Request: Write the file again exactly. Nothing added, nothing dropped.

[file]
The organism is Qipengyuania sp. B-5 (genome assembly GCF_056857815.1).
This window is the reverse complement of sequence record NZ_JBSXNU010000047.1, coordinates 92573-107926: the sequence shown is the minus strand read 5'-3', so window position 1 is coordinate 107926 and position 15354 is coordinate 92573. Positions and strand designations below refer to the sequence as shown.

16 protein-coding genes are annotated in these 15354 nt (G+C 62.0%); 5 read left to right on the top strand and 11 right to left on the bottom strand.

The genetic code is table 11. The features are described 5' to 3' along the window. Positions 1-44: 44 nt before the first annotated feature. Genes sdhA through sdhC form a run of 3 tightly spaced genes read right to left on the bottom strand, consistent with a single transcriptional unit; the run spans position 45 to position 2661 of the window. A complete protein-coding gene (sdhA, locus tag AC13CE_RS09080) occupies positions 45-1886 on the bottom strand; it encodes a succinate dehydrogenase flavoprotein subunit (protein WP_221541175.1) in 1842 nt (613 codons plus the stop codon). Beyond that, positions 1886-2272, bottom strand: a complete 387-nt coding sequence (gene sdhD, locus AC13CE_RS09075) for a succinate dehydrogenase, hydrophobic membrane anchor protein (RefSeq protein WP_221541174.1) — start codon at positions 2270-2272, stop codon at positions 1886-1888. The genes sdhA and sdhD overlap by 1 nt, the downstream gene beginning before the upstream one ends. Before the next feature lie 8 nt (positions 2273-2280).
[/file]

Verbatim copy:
The organism is Qipengyuania sp. B-5 (genome assembly GCF_056857815.1).
This window is the reverse complement of sequence record NZ_JBSXNU010000047.1, coordinates 92573-107926: the sequence shown is the minus strand read 5'-3', so window position 1 is coordinate 107926 and position 15354 is coordinate 92573. Positions and strand designations below refer to the sequence as shown.

16 protein-coding genes are annotated in these 15354 nt (G+C 62.0%); 5 read left to right on the top strand and 11 right to left on the bottom strand.

The genetic code is table 11. The features are described 5' to 3' along the window. Positions 1-44: 44 nt before the first annotated feature. Genes sdhA through sdhC form a run of 3 tightly spaced genes read right to left on the bottom strand, consistent with a single transcriptional unit; the run spans position 45 to position 2661 of the window. A complete protein-coding gene (sdhA, locus tag AC13CE_RS09080) occupies positions 45-1886 on the bottom strand; it encodes a succinate dehydrogenase flavoprotein subunit (protein WP_221541175.1) in 1842 nt (613 codons plus the stop codon). Beyond that, positions 1886-2272, bottom strand: a complete 387-nt coding sequence (gene sdhD, locus AC13CE_RS09075) for a succinate dehydrogenase, hydrophobic membrane anchor protein (RefSeq protein WP_221541174.1) — start codon at positions 2270-2272, stop codon at positions 1886-1888. The genes sdhA and sdhD overlap by 1 nt, the downstream gene beginning before the upstream one ends. Before the next feature lie 8 nt (positions 2273-2280).